What about battery life? how would you know when its low?

I guess the phone could start beeping like smoke alarms do.

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Posted

I must admit i like your 3d renders, i think their really nice, I also liked your idea that the last pressed number would be the only one left lit up.

What about battery life? how would you know when its low?

I guess the phone could start beeping like smoke alarms do.

 

 

Keyboard backlight would turn orange when less than 20% is left and red when less than 10% of battery is left. Thanks for the praise on renders, they are my quite first actually

 

Edit: b) wouldnt it be nice to have some sort of backup, when, for example, you are travelling and lose or someone steals your phone? As far as I'm concerned, backup phones are a real thing

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Posted

Those renders look pretty cool actually!! 

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Posted

'Looking how the world goes, especially the smartphone world, no one other than Nokia is making any good feature phones these days.'

??? That's biased; I disagree.

 

Sure you can make a phone that has a standby time of a few weeks with a large enough battery/no screen/no background apps, etc. However, making calls will chew through battery life (takes quite a bit of power to transmit to mobile phone towers). My Android phone on standby will last a few days (even a week). But if I make two hours worth of calls, its battery will drain down to about 50% at least.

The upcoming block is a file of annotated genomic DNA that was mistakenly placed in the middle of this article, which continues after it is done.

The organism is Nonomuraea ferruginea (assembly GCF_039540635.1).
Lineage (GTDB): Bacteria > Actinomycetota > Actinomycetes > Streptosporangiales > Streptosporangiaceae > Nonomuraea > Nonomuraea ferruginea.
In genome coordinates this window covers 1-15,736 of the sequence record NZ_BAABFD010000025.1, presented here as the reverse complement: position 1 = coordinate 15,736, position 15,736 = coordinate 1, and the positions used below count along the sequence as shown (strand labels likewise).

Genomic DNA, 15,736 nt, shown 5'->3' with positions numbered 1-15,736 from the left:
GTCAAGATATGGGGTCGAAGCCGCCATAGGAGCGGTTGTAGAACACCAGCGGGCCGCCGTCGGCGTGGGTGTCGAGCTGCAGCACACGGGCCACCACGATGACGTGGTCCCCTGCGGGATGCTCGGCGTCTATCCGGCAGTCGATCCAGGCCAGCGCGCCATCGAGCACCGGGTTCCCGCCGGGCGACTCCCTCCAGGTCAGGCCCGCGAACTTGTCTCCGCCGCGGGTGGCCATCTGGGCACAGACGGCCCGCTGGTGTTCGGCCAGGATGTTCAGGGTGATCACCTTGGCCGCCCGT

Are you expecting standby time to be two months, or two months including calls?

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Posted

Standby, of course. Talk times are sure way way less, although thats the department I'd like to be better over a regular feature phone also. Havent really thought into eletronics much yet, been doing some research though on Nokia 105 CPU and such, so cannot give a exact numbers as of now. But you're right, this thing would pack a quite big battery.

 

But truth be told, Nokias feature phone business is also under big question mark since Microsoft bought Nokia. But the thing is, in third world countries, the feature phones make great sales, a really great sales. You can look them up if you want, if I'm not mistaken Nokia 105 sold more than iPhone.